"Singing - Body and Soul" Excerpt

Horror Films

Do you like horror films?  If not, you might want to skip ahead, because this next section might get a little creepy.  It shows how the separate hemispheres of the brain work as relates to singing.

When a patient has a life-threatening brain tumor in one half of the brain, sometimes the entire diseased hemisphere is surgically removed.  Eewwwww!  But the person is still alive, and that's good.  So what happens?

Right brain in charge

According to Thomas R. Blakeslee, a lot of interesting things happen.  In his book, The Right Brain: A New Understanding of the Unconscious Mind and Its Creative Powers (1983, pp. 152-55), he gives the following collection of descriptions of several different patients.  If the left hemisphere is removed,

"[t]he patient typically loses all sense of language except his ability to curse . . . In spite of a sizable comprehension vocabulary, [the patient] continued to be unable to write or speak language . . . One dramatic exception was his ability to sing entire familiar songs . . . It appears that the right brain can store lengthy automatic sequences of speech (like song lyrics) but cannot create a long sequence of words . . . (But) his intonation and ability to recognize intonation is even better than in the normal state."

Left brain in charge

What happens when the right hemisphere is removed and the left brain works by itself?

"The patient becomes more talkative . . .  his vocabulary becomes richer.  At the same time, his intonation is less expressive: it is monotonous, colorless, and dull.  His voice itself acquires a kind of nasal twang, or becomes unnatural, as though the patient were barking . . .  The left hemisphere is unable to detect things such as anger, playfulness, or enthusiasm as communicated by intonation of the voice . . . Another defect that occurs is the inability to sing or recognize well-known tunes.  When asked to hum along with music, the patient will generally hum the wrong notes and eventually end up just tapping out the rhythm without the melody." (ibid., pp. 157-58)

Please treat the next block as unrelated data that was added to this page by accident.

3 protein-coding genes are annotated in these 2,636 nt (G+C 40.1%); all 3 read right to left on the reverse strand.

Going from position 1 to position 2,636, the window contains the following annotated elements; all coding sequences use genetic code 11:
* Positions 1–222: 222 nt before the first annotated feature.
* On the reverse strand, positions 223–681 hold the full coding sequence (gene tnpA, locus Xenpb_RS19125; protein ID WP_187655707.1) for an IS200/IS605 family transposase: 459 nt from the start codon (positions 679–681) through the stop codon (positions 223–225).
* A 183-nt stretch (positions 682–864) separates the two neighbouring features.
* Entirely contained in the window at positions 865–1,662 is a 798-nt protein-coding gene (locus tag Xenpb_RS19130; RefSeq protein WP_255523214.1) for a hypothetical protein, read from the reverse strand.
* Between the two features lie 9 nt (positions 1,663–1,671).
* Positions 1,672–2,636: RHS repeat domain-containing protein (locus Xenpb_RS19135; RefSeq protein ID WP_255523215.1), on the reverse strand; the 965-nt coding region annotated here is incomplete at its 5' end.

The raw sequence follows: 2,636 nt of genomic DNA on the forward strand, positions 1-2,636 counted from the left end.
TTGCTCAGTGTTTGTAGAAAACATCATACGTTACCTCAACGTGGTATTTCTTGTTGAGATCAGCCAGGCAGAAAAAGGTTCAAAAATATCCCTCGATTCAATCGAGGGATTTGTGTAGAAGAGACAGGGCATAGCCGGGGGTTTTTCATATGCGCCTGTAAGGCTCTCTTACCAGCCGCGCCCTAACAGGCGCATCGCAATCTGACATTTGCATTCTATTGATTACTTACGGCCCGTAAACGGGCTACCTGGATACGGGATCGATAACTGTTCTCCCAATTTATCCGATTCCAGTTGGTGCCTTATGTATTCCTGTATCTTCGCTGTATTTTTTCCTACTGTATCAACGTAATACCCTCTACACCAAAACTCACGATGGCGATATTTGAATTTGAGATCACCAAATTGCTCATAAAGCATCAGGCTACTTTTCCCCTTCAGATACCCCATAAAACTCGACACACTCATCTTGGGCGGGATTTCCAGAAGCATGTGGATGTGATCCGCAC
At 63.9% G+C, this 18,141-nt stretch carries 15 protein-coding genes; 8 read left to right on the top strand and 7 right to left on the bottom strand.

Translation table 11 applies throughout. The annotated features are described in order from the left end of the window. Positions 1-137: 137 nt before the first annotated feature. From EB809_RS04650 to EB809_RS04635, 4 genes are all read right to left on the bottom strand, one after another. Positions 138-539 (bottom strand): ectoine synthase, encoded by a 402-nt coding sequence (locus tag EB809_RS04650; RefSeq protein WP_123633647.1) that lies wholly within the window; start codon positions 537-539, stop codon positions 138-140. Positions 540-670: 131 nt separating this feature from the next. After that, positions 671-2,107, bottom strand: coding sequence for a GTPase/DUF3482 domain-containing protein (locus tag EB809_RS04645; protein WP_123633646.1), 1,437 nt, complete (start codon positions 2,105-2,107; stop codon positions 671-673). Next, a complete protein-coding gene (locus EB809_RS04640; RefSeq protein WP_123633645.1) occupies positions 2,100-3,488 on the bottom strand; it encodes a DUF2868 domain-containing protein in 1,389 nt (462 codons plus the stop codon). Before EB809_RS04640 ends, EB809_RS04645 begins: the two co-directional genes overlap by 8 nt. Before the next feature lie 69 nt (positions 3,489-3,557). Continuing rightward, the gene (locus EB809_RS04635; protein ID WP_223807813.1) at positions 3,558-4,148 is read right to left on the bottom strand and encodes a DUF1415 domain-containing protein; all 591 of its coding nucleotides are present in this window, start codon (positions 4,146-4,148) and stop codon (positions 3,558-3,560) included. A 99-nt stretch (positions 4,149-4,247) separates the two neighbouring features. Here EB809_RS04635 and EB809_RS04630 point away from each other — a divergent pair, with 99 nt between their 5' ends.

So the right brain is in charge of intonation, melody, pitch, expressiveness of sound, recognition of intonation in others' voices, and storage of lengthy automatic sequences of speech (like learning a song as a string of lyrics by rote memorization).

So the beauty of the singing voice clearly lives in the right brain.  So does the melody, pitch, and one kind of memory for songs.  But you must also have the left brain's ability to make the song sound like it is spontaneously spoken out of your own thoughts and to give all the lyrics their full, rich meaning.  And you've got to get the rhythm right too.  This requires a lot of constant communication between the two hemispheres in the very moments that you are singing.

Being tone-deaf is often caused by staying focused on the left brain and not accepting any input from the right brain.  This can be the result of being educated and working in a world like ours, where the left brain is considered superior.  When the left brain seizes control and the pitch flees from you during performance, it can feel like you've been dropped into a horror film!

Another way to look at the functioning of the two hemispheres is to explore what happens when a patient has epileptic seizures.  The seizures are like electrical storms that spread from one hemisphere of the brain to the other.  If the seizures get bad enough, they can interfere with the patient's everyday life.  When medication fails to control them, doctors may, as a last resort, cut the nerves (corpus callosum) connecting the brain's hemispheres.  This works pretty well to stop the seizures, and after the surgery, many patients appear normal in most circumstances.  Their left brain takes cues from the right brain's actions outside the body to use the knowledge that is functioning in the right brain.  But sometimes the hemispheres disagree.  Then you can see the argument outside the body, as in this story from Blakeslee's book about the first split brain patient.

"[W]hile the patient was dressing and trying to pull on his trousers, the left hand might start to work against the right to pull the trousers down on that side.  Or, the left hand, after just helping to tie the belt of the patient's robe, might go ahead on its own to untie the completed knot, whereupon the right hand would have to supervene again to retie it." (ibid., p. 120)

Geez, this creeps me out!  When there is not internal communication between the hemispheres, the right brain can have an external, independent agenda of its own.  And the corresponding left side can start acting like "Thing," the live severed hand from The Addams Family musical.

In conclusion, "horror" equals no communications between the brain's hemispheres.  "Peace, success, and stardom" equals a great deal of communication between the brains' hemispheres.